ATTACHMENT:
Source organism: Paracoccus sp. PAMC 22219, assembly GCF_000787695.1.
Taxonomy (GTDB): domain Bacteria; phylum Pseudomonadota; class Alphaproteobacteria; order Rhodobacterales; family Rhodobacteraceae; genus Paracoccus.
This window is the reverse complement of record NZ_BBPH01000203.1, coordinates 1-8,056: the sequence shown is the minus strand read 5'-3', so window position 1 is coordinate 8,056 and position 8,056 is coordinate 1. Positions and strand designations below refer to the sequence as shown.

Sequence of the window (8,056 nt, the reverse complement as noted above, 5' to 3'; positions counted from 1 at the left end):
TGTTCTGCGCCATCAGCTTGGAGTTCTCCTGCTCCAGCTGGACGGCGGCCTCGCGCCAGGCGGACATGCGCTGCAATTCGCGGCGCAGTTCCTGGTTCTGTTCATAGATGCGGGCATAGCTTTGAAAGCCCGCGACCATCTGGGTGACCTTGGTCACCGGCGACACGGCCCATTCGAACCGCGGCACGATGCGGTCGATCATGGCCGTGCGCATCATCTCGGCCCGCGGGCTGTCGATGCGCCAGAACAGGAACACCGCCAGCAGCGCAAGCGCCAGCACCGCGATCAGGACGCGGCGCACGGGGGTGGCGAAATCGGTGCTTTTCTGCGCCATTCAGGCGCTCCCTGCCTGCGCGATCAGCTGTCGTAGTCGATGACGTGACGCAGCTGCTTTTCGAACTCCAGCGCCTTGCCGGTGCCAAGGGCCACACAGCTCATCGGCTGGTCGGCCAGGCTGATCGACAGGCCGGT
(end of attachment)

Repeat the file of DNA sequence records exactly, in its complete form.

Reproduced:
Source organism: Paracoccus sp. PAMC 22219, assembly GCF_000787695.1.
Taxonomy (GTDB): domain Bacteria; phylum Pseudomonadota; class Alphaproteobacteria; order Rhodobacterales; family Rhodobacteraceae; genus Paracoccus.
This window is the reverse complement of record NZ_BBPH01000203.1, coordinates 1-8,056: the sequence shown is the minus strand read 5'-3', so window position 1 is coordinate 8,056 and position 8,056 is coordinate 1. Positions and strand designations below refer to the sequence as shown.

Sequence of the window (8,056 nt, the reverse complement as noted above, 5' to 3'; positions counted from 1 at the left end):
TGTTCTGCGCCATCAGCTTGGAGTTCTCCTGCTCCAGCTGGACGGCGGCCTCGCGCCAGGCGGACATGCGCTGCAATTCGCGGCGCAGTTCCTGGTTCTGTTCATAGATGCGGGCATAGCTTTGAAAGCCCGCGACCATCTGGGTGACCTTGGTCACCGGCGACACGGCCCATTCGAACCGCGGCACGATGCGGTCGATCATGGCCGTGCGCATCATCTCGGCCCGCGGGCTGTCGATGCGCCAGAACAGGAACACCGCCAGCAGCGCAAGCGCCAGCACCGCGATCAGGACGCGGCGCACGGGGGTGGCGAAATCGGTGCTTTTCTGCGCCATTCAGGCGCTCCCTGCCTGCGCGATCAGCTGTCGTAGTCGATGACGTGACGCAGCTGCTTTTCGAACTCCAGCGCCTTGCCGGTGCCAAGGGCCACACAGCTCATCGGCTGGTCGGCCAGGCTGATCGACAGGCCGGT